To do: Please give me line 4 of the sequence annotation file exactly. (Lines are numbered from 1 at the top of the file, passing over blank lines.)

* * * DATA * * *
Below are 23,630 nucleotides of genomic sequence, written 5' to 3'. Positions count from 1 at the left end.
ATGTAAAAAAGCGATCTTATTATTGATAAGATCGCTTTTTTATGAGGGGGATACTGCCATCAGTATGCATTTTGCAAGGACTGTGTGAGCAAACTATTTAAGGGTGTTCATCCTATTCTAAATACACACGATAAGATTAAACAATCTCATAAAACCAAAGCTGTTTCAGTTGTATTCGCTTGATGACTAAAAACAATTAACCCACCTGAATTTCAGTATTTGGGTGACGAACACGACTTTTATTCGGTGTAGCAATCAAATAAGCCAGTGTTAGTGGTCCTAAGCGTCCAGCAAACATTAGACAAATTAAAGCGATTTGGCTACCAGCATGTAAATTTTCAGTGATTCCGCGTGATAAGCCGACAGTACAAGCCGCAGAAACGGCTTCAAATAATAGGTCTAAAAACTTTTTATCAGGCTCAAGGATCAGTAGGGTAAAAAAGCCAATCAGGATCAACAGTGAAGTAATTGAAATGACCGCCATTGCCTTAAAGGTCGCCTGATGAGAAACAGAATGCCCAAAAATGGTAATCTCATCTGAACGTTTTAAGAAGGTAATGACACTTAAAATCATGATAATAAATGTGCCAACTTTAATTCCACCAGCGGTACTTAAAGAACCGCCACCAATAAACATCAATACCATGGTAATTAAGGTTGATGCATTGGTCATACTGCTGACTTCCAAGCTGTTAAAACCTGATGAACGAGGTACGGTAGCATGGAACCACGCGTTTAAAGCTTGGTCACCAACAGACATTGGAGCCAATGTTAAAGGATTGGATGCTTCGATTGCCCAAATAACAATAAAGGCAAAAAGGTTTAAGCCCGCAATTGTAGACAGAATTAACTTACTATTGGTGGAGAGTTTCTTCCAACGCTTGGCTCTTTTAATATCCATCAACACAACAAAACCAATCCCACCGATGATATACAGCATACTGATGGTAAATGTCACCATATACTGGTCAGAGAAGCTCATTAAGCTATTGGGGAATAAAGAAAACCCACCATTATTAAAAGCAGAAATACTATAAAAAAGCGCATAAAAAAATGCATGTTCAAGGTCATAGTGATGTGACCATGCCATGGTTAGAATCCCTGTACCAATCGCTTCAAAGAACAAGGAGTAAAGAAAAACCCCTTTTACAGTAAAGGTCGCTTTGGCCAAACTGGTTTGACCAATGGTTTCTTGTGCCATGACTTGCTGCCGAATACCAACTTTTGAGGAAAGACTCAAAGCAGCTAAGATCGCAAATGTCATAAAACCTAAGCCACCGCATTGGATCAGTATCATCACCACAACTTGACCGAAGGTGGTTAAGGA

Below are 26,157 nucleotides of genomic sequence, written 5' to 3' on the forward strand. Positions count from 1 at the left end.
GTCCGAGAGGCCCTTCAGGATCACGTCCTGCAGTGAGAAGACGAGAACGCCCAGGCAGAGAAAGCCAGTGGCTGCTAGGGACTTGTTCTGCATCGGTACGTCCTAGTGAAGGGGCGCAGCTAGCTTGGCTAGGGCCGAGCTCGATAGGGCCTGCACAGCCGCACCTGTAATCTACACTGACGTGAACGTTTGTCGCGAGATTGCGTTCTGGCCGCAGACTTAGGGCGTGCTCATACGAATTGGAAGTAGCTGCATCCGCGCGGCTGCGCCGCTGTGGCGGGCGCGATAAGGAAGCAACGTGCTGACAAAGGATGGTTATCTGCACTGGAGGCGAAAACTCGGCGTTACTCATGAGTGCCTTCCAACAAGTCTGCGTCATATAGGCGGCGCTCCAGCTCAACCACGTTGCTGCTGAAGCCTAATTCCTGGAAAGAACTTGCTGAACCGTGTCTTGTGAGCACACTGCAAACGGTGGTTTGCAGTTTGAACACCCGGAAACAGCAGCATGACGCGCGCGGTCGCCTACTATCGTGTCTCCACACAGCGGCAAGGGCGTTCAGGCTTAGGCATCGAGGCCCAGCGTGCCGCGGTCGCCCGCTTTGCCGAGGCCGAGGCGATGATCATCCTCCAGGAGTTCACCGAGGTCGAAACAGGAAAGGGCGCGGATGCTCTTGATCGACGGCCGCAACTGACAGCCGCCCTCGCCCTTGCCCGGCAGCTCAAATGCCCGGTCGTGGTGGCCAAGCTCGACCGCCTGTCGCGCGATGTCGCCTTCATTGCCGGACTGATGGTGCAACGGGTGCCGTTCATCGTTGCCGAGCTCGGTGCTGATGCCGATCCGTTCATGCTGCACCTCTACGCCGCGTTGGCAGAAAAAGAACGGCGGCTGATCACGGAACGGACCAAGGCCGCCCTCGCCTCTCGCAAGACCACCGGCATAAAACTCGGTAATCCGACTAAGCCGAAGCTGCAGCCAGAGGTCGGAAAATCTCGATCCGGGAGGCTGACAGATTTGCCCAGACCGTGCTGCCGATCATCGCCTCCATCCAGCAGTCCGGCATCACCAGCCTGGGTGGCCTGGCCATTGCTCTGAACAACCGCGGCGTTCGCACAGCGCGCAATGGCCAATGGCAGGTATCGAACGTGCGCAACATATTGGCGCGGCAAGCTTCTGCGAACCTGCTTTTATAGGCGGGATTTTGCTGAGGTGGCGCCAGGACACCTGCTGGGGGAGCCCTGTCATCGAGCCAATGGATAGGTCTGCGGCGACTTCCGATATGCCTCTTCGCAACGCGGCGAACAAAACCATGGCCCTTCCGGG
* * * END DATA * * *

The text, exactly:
GTCCGAGAGGCCCTTCAGGATCACGTCCTGCAGTGAGAAGACGAGAACGCCCAGGCAGAGAAAGCCAGTGGCTGCTAGGGACTTGTTCTGCATCGGTACGTCCTAGTGAAGGGGCGCAGCTAGCTTGGCTAGGGCCGAGCTCGATAGGGCCTGCACAGCCGCACCTGTAATCTACACTGACGTGAACGTTTGTCGCGAGATTGCGTTCTGGCCGCAGACTTAGGGCGTGCTCATACGAATTGGAAGTAGCTGCATCCGCGCGGCTGCGCCGCTGTGGCGGGCGCGATAAGGAAGCAACGTGCTGACAAAGGATGGTTATCTGCACTGGAGGCGAAAACTCGGCGTTACTCATGAGTGCCTTCCAACAAGTCTGCGTCATATAGGCGGCGCTCCAGCTCAACCACGTTGCTGCTGAAGCCTAATTCCTGGAAAGAACTTGCTGAACCGTGTCTTGTGAGCACACTGCAAACGGTGGTTTGCAGTTTGAACACCCGGAAACAGCAGCATGACGCGCGCGGTCGCCTACTATCGTGTCTCCACACAGCGGCAAGGGCGTTCAGGCTTAGGCATCGAGGCCCAGCGTGCCGCGGTCGCCCGCTTTGCCGAGGCCGAGGCGATGATCATCCTCCAGGAGTTCACCGAGGTCGAAACAGGAAAGGGCGCGGATGCTCTTGATCGACGGCCGCAACTGACAGCCGCCCTCGCCCTTGCCCGGCAGCTCAAATGCCCGGTCGTGGTGGCCAAGCTCGACCGCCTGTCGCGCGATGTCGCCTTCATTGCCGGACTGATGGTGCAACGGGTGCCGTTCATCGTTGCCGAGCTCGGTGCTGATGCCGATCCGTTCATGCTGCACCTCTACGCCGCGTTGGCAGAAAAAGAACGGCGGCTGATCACGGAACGGACCAAGGCCGCCCTCGCCTCTCGCAAGACCACCGGCATAAAACTCGGTAATCCGACTAAGCCGAAGCTGCAGCCAGAGGTCGGAAAATCTCGATCCGGGAGGCTGACAGATTTGCCCAGACCGTGCTGCCGATCATCGCCTCCATCCAGCAGTCCGGCATCACCAGCCTGGGTGGCCTGGCCATTGCTCTGAACAACCGCGGCGTTCGCACAGCGCGCAATGGCCAATGGCAGGTATCGAACGTGCGCAACATATTGGCGCGGCAAGCTTCTGCGAACCTGCTTTTATAGGCGGGATTTTGCTGAGGTGGCGCCAGGACACCTGCTGGGGGAGCCCTGTCATCGAGCCAATGGATAGGTCTGCGGCGACTTCCGATATGCCTCTTCGCAACGCGGCGAACAAAACCATGGCCCTTCCGGG